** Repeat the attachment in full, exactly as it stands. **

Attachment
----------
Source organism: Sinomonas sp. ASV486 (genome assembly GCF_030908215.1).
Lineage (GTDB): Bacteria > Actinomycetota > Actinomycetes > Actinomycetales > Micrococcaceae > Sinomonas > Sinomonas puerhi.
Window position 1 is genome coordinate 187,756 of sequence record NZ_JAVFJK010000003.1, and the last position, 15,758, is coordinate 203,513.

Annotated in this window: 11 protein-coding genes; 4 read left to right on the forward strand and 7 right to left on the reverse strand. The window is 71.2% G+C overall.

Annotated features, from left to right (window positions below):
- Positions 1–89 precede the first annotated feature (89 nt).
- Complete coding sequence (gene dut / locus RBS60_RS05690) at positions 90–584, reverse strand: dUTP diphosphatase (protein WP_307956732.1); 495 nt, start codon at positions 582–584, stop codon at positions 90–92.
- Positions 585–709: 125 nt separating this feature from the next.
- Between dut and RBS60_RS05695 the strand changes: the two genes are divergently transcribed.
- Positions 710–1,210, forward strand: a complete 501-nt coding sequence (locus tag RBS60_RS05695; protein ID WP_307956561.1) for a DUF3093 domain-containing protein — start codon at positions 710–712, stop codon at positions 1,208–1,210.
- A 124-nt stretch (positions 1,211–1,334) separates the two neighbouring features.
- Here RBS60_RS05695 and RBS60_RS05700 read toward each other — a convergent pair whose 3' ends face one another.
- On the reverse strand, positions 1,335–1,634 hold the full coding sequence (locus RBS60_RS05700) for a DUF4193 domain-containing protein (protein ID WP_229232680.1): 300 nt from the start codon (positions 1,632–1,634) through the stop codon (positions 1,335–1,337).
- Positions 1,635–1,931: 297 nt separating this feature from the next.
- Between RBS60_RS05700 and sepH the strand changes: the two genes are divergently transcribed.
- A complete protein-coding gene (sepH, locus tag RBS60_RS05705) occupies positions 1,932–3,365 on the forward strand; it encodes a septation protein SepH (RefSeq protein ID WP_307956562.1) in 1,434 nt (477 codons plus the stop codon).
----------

Source organism: Sinomonas sp. ASV486 (genome assembly GCF_030908215.1).
Lineage (GTDB): Bacteria > Actinomycetota > Actinomycetes > Actinomycetales > Micrococcaceae > Sinomonas > Sinomonas puerhi.
Window position 1 is genome coordinate 187,756 of sequence record NZ_JAVFJK010000003.1, and the last position, 15,758, is coordinate 203,513.

Annotated in this window: 11 protein-coding genes; 4 read left to right on the forward strand and 7 right to left on the reverse strand. The window is 71.2% G+C overall.

Annotated features, from left to right (window positions below):
- Positions 1–89 precede the first annotated feature (89 nt).
- Complete coding sequence (gene dut / locus RBS60_RS05690) at positions 90–584, reverse strand: dUTP diphosphatase (protein WP_307956732.1); 495 nt, start codon at positions 582–584, stop codon at positions 90–92.
- Positions 585–709: 125 nt separating this feature from the next.
- Between dut and RBS60_RS05695 the strand changes: the two genes are divergently transcribed.
- Positions 710–1,210, forward strand: a complete 501-nt coding sequence (locus tag RBS60_RS05695; protein ID WP_307956561.1) for a DUF3093 domain-containing protein — start codon at positions 710–712, stop codon at positions 1,208–1,210.
- A 124-nt stretch (positions 1,211–1,334) separates the two neighbouring features.
- Here RBS60_RS05695 and RBS60_RS05700 read toward each other — a convergent pair whose 3' ends face one another.
- On the reverse strand, positions 1,335–1,634 hold the full coding sequence (locus RBS60_RS05700) for a DUF4193 domain-containing protein (protein ID WP_229232680.1): 300 nt from the start codon (positions 1,632–1,634) through the stop codon (positions 1,335–1,337).
- Positions 1,635–1,931: 297 nt separating this feature from the next.
- Between RBS60_RS05700 and sepH the strand changes: the two genes are divergently transcribed.
- A complete protein-coding gene (sepH, locus tag RBS60_RS05705) occupies positions 1,932–3,365 on the forward strand; it encodes a septation protein SepH (RefSeq protein ID WP_307956562.1) in 1,434 nt (477 codons plus the stop codon).